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  • Feasibility of supervised HIV self-testing in India

    Rights statement: Copyright: – 2016 Sarkar A et al; licensee International AIDS Society. This is an Open Access article distributed under the terms of the Creative Commons Attribution 3.0 Unported (CC BY 3.0) License (http://creativecommons.org/licenses/by/3.0/), which permits unrestricted use, distribution, and reproduction in any medium, provided the original work is properly cited.

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Feasibility of supervised self-testing using an oral fluid-based HIV rapid testing method: a cross-sectional, mixed method study among pregnant women in rural India

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  • Archana Sarkar
  • Gitau Mburu
  • Poonam Varma Shivkumar
  • Pankhuri Sharma
  • Fiona Campbell
  • Jagannath Behera
  • Ritu Dargan
  • Surendra Kumar Mishra
  • Sunil Mehra
Article number20993
<mark>Journal publication date</mark>12/09/2016
<mark>Journal</mark>Journal of the International AIDS Society
Number of pages11
Publication StatusPublished
<mark>Original language</mark>English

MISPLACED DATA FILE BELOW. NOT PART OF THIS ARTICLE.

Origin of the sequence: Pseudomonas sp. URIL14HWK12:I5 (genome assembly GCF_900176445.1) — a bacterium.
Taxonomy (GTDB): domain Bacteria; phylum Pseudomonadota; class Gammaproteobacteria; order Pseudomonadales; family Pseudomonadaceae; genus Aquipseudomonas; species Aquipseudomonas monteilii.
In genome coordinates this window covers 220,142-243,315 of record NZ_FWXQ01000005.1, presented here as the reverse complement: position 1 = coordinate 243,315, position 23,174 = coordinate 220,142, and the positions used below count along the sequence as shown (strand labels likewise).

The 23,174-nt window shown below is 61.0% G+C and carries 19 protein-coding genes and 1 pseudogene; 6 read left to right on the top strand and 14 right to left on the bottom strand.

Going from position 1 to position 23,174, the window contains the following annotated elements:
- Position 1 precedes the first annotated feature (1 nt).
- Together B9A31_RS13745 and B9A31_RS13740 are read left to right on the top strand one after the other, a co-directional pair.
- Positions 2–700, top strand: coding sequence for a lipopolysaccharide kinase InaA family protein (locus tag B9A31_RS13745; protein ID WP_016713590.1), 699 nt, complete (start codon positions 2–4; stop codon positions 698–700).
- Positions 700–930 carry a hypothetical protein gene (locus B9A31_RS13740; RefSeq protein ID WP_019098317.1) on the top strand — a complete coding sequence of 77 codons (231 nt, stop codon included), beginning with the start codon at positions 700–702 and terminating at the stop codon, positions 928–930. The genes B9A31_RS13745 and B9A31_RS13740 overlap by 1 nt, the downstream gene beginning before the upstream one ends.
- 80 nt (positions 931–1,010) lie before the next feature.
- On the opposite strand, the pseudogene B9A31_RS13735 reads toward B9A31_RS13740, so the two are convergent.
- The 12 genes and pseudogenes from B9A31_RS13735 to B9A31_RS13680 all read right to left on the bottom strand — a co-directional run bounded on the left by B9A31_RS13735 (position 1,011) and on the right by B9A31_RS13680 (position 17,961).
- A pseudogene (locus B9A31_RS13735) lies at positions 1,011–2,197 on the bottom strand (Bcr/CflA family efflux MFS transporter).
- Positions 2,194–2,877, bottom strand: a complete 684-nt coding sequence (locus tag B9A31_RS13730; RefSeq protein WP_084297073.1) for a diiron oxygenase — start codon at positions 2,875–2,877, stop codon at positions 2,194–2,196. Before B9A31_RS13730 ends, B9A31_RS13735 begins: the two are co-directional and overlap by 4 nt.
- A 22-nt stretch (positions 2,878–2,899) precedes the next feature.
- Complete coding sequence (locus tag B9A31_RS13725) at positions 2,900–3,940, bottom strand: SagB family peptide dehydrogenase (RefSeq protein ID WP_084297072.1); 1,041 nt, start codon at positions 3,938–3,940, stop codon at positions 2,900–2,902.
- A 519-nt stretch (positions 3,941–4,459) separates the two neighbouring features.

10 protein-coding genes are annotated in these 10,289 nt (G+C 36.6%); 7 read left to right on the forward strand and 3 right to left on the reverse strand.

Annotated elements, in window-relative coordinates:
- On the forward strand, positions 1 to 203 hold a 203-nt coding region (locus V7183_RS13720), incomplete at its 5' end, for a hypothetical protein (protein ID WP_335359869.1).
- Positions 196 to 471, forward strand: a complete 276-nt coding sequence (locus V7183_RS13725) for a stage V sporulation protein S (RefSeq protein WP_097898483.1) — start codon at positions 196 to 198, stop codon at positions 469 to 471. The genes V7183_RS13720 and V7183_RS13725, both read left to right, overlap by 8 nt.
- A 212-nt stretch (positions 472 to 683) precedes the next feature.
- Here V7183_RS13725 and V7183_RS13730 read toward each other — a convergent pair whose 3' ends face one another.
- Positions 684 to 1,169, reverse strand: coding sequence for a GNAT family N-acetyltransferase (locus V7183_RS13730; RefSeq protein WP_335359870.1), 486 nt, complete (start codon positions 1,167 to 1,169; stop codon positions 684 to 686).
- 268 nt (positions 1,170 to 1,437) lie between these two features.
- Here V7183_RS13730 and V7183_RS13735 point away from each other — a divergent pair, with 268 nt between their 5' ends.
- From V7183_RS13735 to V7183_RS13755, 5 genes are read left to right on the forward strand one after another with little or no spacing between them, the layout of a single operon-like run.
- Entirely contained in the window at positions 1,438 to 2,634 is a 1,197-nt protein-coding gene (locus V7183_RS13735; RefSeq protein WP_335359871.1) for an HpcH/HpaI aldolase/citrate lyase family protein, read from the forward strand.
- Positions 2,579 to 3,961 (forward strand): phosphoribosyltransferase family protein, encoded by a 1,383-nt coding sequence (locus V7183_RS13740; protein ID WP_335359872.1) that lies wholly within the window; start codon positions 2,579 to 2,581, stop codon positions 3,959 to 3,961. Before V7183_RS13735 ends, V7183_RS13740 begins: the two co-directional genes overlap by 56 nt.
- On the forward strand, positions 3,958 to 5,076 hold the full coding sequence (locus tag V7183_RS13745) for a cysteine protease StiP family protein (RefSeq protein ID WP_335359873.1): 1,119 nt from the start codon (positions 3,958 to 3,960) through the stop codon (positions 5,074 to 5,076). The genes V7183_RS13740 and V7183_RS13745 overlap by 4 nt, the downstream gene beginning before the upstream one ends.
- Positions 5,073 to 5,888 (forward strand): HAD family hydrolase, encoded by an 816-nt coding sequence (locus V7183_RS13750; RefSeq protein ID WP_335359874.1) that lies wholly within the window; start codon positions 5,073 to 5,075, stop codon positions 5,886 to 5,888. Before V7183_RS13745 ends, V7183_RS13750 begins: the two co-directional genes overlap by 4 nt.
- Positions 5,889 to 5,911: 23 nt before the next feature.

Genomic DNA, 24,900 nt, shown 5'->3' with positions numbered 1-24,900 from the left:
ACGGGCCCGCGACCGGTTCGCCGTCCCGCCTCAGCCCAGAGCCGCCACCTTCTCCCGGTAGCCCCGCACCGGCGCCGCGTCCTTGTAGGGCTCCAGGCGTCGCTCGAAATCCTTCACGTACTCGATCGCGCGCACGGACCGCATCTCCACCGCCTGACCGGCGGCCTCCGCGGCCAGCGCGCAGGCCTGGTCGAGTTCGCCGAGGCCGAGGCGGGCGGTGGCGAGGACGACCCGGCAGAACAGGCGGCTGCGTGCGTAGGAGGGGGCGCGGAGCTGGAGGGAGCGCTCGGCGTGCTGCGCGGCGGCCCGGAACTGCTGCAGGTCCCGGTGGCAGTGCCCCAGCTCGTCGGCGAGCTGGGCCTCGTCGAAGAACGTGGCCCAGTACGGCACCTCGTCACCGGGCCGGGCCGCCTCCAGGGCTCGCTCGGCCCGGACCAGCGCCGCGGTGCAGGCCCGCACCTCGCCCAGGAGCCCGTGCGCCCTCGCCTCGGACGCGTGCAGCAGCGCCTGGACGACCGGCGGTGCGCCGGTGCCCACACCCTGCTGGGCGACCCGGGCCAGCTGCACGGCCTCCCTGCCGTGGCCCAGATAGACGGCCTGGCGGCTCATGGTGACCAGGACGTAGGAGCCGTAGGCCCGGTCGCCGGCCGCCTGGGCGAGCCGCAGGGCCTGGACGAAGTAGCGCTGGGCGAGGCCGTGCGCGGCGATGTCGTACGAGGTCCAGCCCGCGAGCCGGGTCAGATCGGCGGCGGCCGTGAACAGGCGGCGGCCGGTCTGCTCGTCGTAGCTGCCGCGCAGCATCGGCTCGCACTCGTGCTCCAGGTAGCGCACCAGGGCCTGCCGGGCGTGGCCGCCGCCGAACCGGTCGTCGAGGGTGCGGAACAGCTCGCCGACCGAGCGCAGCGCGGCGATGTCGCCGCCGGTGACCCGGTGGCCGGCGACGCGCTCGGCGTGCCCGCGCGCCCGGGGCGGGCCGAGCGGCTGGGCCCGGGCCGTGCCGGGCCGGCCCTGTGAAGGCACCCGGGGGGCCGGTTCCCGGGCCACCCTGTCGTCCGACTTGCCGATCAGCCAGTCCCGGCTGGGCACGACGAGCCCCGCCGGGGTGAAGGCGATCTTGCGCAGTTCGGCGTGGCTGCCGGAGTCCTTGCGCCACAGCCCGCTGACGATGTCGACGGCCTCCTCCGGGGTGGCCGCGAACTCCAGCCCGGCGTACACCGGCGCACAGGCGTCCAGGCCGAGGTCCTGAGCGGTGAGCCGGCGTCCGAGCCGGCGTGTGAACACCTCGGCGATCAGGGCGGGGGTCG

Introduction: HIV self-testing can increase coverage of essential HIV services. This study aimed to establish the acceptability, concordance and feasibility of supervised HIV self-testing among pregnant women in rural India. Methods: A cross-sectional, mixed methods study was conducted among 202 consenting pregnant women in a rural Indian hospital between August 2014 and January 2015. Participants were provided with instructions on how to self-test using OraQuick® HIV antibody test, and subsequently asked to self-test under supervision of a community health worker. Test results were confirmed at a government-run integrated counselling and testing centre. A questionnaire was used to obtain information on patient demographics and the ease, acceptability and difficulties of self-testing. In-depth interviews were conducted with a sub-sample of 35 participants to understand their experiences. Results: In total, 202 participants performed the non-invasive, oral fluid-based, rapid test under supervision for HIV screening. Acceptance rate was 100%. Motivators for self-testing included: ease of testing (43.4%), quick results (27.3%) and non-invasive procedure (23.2%). Sensitivity and specificity were 100% for 201 tests, and one test was invalid. Concordance of test result interpretation between community health workers and participants was 98.5% with a Cohen’s Kappa (k) value of k=0.566 with p<0.001 for inter-rater agreement. Although 92.6% participants reported that the instructions for the test were easy to understand, 18.7% required the assistance of a supervisor to self-test. Major themes that emerged from the qualitative interviews indicated the importance of the following factors in influencing acceptability of self-testing: clarity and accessibility of test instructions; time-efficiency and convenience of testing; non-invasiveness of the test; and fear of incorrect results. Overall, 96.5% of the participants recommended that the OraQuick® test kits should become publicly available. Conclusions: Self-testing for HIV status using an oral fluid-based rapid test under the supervision of a community health worker was acceptable and feasible among pregnant women in rural India. Participants were supportive of making self-testing publicly available. Policy guidelines and implementation research are required to advance HIV self-testing for larger populations at scale.